The original Cowley, introduced in 1915, was a cheaper version of the first Morris Oxford and featured the same "Bullnose" radiator. To reduce the price many components were brought in from United States suppliers which proved cheaper than their UK equivalents. The 1495 cc, side valve, four cylinder engine was by Continental and the three speed gearbox by Detroit. Supplies of these components was badly affected by World War I. The suspension used semi elliptic leaf springs at the front and three quarter elliptics at the rear.
The last example of the model, using up the original engine supply, was made in 1920.
The updated Cowley for 1919 had an engine made by the British branch of the French Hotchkiss company, which was essentially a copy of the early Continental unit which was no longer being made. It was the basic model of the Morris two car range of the time with the Oxford, which used the same 1.5L 26 bhp engine until 1923, having leather upholstery and upgraded lighting as the de-luxe version.
Morris acquired the British interests of Hotchkiss in 1923 and renamed them Morris engines branch.
The Bullnose radiator was replaced by a more conventional flat radiator announced 11 September 1926 on new cars now with doors either side and a longer list of accessories supplied as standard. All steel bodies were coming available. The engines remained the same, but the Cowley unlike the Oxford, retained braking on the rear wheels only as standard, although a front brake system was available at extra cost (featured car has this fitted). The chassis was new and the suspension was updated with semi elliptic leaf springs all round plus Smiths friction type scissor shock absorbers. The brakes are rod and spring operated with cams inside the drums to actuate. Interesting to note that the rear brake drums include two sets of shoes, one of which is connected directly to the handbrake.
The chassis was further modified in 1931 to bring it in line with the Morris Major. Wire wheels became an option instead of the solid spoked artillery ones previously fitted.
Four-door tourer 1926
4-door 6-light saloon 1930
Morris Cowley (1931)
Four-door six-light 11.9 hp saloon
first registered 16 May 1934
The 1932 Cowley had a new chassis and Lockheed hydraulic brakes. the engine was the same Continental based unit but a larger 1802 cc version was available as a no cost option until 1933 on the home market. There were no more four seat tourers.
A new engine, still of the same 1548 cc was introduced in 1933 along with a shorter chassis and only a saloon body available. From 1935 the car was called the Morris Twelve-Four.
Morris Cowley Six
Morris Cowley Six
No Morris Cowley Six image available
image displayed is a Morris Fifteen-Six Special coupé 1935
Announced 28 August 1933 the 1934 Cowley Six replaced the Morris Major keeping the same 1938 cc six cylinder, side valve engine but with a new lower chassis. Along with all other Morris cars the Cowley now has a syncromesh four-speed gearbox, dipping headlights, hydraulic shock absorbers, leather upholstery, hydraulic brakes, rear petrol tank, direction indicators, safety glass, battery master switches and automatic ignition. There was a matching smaller 12 hp 1378cc Morris Ten-Six.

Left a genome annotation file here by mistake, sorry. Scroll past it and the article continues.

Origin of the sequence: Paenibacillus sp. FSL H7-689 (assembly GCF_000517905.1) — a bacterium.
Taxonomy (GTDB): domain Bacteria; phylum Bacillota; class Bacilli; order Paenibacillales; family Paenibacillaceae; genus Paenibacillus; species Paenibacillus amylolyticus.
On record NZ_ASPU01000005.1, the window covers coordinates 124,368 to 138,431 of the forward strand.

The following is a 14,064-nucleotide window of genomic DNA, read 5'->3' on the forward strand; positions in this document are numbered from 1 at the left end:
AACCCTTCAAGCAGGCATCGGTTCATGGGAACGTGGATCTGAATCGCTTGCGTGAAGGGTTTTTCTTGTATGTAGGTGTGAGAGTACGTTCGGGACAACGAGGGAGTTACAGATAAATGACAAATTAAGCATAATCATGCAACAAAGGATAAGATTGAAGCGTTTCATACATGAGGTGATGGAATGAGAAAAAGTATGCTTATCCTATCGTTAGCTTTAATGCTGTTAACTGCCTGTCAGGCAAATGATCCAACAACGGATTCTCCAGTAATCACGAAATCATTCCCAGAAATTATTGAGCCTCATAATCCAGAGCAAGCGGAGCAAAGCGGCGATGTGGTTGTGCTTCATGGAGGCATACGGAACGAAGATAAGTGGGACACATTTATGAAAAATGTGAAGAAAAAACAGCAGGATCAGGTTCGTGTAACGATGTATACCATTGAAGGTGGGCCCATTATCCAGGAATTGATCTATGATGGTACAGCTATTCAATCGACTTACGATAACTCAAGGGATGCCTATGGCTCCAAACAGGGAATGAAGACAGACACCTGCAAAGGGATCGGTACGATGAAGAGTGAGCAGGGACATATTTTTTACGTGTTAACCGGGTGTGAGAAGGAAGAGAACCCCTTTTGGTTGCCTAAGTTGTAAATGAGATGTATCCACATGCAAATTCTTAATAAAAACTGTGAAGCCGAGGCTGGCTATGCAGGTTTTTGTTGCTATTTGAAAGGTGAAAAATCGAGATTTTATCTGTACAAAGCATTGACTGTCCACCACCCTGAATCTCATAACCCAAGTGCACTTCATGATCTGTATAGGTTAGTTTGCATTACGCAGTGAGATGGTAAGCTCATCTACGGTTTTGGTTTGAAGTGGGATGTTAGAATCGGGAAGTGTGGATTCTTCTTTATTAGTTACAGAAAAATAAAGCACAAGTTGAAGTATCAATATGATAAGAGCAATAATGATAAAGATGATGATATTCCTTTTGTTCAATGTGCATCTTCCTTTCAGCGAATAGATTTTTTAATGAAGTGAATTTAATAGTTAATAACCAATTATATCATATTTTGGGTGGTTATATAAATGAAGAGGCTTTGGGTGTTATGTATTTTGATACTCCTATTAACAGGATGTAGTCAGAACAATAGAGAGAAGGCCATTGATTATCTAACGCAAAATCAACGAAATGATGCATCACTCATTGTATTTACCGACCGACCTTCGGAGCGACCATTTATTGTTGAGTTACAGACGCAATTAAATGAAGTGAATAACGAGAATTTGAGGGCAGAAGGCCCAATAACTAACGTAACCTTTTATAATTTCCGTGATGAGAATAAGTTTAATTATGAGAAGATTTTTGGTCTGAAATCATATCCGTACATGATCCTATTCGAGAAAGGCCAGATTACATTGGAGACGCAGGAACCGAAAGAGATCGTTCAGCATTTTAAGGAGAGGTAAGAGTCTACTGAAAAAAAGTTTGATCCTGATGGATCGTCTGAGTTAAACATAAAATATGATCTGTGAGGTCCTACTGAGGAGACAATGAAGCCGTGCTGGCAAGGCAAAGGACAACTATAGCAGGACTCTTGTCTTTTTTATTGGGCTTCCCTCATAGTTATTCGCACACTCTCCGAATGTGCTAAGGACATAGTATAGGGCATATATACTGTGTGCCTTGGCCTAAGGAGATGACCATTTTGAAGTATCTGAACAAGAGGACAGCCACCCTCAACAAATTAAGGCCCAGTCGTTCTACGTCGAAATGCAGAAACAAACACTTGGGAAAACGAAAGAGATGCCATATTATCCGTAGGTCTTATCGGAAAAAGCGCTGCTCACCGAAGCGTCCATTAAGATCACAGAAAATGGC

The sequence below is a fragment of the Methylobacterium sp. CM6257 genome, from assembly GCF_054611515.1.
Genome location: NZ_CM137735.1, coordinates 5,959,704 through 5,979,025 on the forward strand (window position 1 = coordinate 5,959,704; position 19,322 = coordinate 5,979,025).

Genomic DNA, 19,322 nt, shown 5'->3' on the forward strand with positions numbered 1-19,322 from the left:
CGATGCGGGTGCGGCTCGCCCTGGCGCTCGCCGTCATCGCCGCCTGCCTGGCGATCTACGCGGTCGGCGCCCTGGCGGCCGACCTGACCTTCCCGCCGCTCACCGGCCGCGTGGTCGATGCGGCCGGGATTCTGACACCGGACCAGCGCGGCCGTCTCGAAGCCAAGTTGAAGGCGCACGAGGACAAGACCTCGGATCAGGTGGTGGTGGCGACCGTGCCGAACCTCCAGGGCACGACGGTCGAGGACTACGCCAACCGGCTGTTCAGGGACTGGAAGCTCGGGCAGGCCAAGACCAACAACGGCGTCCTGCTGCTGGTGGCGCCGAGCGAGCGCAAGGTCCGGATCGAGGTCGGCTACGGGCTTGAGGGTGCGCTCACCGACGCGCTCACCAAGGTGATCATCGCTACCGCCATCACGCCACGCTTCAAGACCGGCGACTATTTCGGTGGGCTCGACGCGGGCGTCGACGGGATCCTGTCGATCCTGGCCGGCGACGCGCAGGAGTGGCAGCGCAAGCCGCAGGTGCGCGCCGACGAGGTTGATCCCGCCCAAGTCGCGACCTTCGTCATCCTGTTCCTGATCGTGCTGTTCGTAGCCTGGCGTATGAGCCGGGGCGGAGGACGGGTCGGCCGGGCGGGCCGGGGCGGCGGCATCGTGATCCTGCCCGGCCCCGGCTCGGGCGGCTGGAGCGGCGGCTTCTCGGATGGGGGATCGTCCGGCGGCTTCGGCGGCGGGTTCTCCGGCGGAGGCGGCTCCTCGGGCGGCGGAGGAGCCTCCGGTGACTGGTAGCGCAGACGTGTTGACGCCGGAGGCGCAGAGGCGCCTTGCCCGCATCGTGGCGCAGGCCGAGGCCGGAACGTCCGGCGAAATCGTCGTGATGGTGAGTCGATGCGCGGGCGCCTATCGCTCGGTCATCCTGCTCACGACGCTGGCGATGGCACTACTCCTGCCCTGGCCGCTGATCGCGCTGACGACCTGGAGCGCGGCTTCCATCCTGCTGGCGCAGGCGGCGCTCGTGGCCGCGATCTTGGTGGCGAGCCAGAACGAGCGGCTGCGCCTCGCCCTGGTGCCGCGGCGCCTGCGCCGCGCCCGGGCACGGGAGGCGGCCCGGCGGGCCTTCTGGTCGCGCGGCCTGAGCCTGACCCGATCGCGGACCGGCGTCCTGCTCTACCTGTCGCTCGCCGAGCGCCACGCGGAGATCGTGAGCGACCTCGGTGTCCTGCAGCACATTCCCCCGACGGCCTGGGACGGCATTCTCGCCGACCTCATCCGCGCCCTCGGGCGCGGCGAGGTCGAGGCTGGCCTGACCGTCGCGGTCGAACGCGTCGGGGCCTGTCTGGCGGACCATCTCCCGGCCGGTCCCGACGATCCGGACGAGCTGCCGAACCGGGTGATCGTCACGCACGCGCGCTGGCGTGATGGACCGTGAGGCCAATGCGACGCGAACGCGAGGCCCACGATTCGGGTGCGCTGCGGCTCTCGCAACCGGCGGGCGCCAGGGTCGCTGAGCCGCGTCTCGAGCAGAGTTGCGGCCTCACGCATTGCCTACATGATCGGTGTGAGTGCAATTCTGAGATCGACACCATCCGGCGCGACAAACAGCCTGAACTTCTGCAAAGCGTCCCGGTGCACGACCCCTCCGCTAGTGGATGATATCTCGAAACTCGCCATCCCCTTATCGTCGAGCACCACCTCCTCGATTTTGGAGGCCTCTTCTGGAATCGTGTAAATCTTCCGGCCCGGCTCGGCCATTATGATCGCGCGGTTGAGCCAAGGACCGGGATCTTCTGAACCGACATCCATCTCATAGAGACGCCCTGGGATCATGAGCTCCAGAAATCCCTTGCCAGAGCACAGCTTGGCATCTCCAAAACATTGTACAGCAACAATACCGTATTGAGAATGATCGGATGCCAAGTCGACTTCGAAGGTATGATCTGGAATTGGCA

In 1950 the Morris Cowley name was given to a range of commercial vehicles based on the Morris Oxford MO. The Cowley MCV was offered in van, pick-up and chassis-cab versions. The 10cwt MCV van was a replacement for the Morris Y-series van and had a capacity of 120 cu ft (3,400 L) or 138 cu ft (3,900 L) without the passenger seat.
1953 Morris Cowley MCV pick-up, pictured in Australia where it is known as a Morris Cowley Utility
The 1954 Morris Cowley was a four-cylinder midsize car produced from 1954 to 1959. It was essentially a budget version of the Morris Oxford with less chrome, no heater, fixed front quarter lights and a simplified dashboard.
This new Morris Cowley was launched on 14 July 1954 as a smaller engined more simply furnished supplement to the Morris Oxford series II launched two months earlier. The engine, the 1.2 L (1200 cc) B-Series unit was a new design also used in the Austin A40 and Nash Metropolitan. Its power output was 42 bhp at 4,500 rpm.
The monocoque body shell was that of the four door Morris Oxford Series II, the Cowley also sharing its torsion beam front suspension and live rear axle but with smaller 8 in (203 mm) brake drums on early models. Some of the Oxford's exterior chrome has been removed to simplify the appearance and some has been replaced with stainless steel. Plastic-covered felt has been used in place of interior carpet. Quarter lights are fixed on the Cowley though the main windows wind down in the usual way. Steering was of the conventional rack and pinion type. The car had a top speed of just over 70 miles per hour (110 km/h).
The British Motor magazine tested a Cowley saloon in 1955 recording a top speed of 71.9 mph (115.7 km/h) and acceleration from 0-60 mph (97 km/h) in 31.5 seconds and a fuel consumption of 28.0 miles per imperial gallon (10.1 L/100 km; 23.3 mpg-US). The test car cost £702 including taxes.